Tuesday, August 9, 2011

Land Leave 2

I thought I would continue Land Leave a bit. The story continues:

Bill slept fitfully that night. He couldn't grasp the things that had happened. It was like being in a dream—almost. One minute in the most high tech structures in the world, the next dropped into the previous century, haggling in bazaars.

James barely slept for a different reason. He saw Bill off to his bed and continued with his night. He disappeared into a bar, got rowdy, and fought with a man twice his size. He had to be pulled off the man by four others. He stumbled back out onto the street at about midnight and wandered around. He fumbled for his phone. “Call Shtaashie, gottamit!” He yelled into the phone. Three mis-dials later the phone picked up.

“Hello,” a female voice, one not unaccustomed to waking from a dream, answered. “Hello?”

James dropped the phone, “The blood's lippry, fukkin' phone! Shtazie?! Shtaashie! S'me Zjaames!”

“James? Why are you calling? How can you call me? Aren't you away?” Stacy was caught off guard, James hadn't called in months, and then it hadn't been on good terms.

James thought he was about half as drunk and twice as suave as he really was. He slurred generously into the phone, “C'mon out wi' me. S'nice nite, I wanna sho you ma' boat.”

“You're drunk,” Stacy contemplated hanging up and sleeping. She didn't owe him anything. Actually he owed her a lot. It was ineffable though. She gave up the internal fight and conceded, “James come over, you can sleep on the couch,” and she hung up. Stacy knew that if she stayed on the line any longer, he would drag her out to someplace, be tender and vulnerable for a moment, and she would have no choice but to let him sleep in her bed. It was the upshot of being in the cycle, at least she knew how it would go.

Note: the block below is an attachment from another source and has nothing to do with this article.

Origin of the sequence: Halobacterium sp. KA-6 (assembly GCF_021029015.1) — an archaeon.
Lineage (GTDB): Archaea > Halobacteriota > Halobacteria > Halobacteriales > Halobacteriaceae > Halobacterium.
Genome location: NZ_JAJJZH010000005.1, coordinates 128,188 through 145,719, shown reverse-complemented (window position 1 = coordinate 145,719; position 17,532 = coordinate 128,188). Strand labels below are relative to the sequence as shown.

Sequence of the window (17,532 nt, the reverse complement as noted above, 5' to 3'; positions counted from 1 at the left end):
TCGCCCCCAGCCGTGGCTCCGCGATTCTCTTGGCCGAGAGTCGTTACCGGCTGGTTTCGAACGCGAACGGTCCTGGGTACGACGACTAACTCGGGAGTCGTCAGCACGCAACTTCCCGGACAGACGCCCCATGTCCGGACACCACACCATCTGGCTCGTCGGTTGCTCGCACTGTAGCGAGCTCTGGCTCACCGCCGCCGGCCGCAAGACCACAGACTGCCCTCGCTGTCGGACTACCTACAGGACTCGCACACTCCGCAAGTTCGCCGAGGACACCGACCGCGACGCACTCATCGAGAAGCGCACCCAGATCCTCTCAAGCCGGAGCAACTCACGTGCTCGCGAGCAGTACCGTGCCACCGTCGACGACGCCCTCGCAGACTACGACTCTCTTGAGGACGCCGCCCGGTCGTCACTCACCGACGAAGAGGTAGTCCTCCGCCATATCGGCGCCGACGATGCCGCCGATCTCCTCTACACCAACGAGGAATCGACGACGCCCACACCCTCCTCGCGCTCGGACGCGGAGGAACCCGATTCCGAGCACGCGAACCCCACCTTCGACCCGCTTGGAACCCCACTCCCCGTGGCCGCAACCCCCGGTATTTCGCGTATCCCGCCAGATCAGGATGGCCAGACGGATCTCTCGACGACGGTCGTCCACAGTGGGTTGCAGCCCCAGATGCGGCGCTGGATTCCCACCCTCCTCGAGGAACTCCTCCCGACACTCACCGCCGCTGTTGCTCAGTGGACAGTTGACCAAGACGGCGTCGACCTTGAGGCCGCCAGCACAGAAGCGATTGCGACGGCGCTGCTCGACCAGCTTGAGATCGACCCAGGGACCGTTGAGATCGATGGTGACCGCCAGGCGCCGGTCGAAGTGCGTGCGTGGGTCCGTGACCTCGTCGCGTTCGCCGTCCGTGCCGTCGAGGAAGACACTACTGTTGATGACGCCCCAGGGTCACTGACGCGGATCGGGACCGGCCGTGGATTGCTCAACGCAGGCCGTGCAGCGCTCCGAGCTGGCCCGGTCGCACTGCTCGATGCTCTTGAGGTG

James appeared at her door a half hour later with a handle of cheap vodka and a diet coke. “This here's for you. Such a lovely house guest.” He handed her the vodka and opened the diet coke, “This is for me, I quit drinking.”

“Host, I'm not the house guest, you are. And when did you quit drinking?” Stacy was cold. He had money but he always got her the cheap vodka.

“I know. You're a generous host and I'ma luvly howse guest,” James was tired and drunk, “I quit the sauce when I ran out of cash. I remembered you like t'drink though 'n I got you thiz bottle.” He chugged the diet coke.

Stacy closed the door behind him and put the vodka in the freezer. It may have been cheap but it would take the edge off after a hard day sometime. James had been in a fight, there were blood stains on his clothes and a nasty gash by his eye. She didn't think to mention it; James knew and Stacy wasn't surprised. She turned to see where James had gone, and he could hear snoring emanating from her room. She threw her hands up in disgust and opened the sleeping bag on the couch. Stacy crawled in and went to sleep.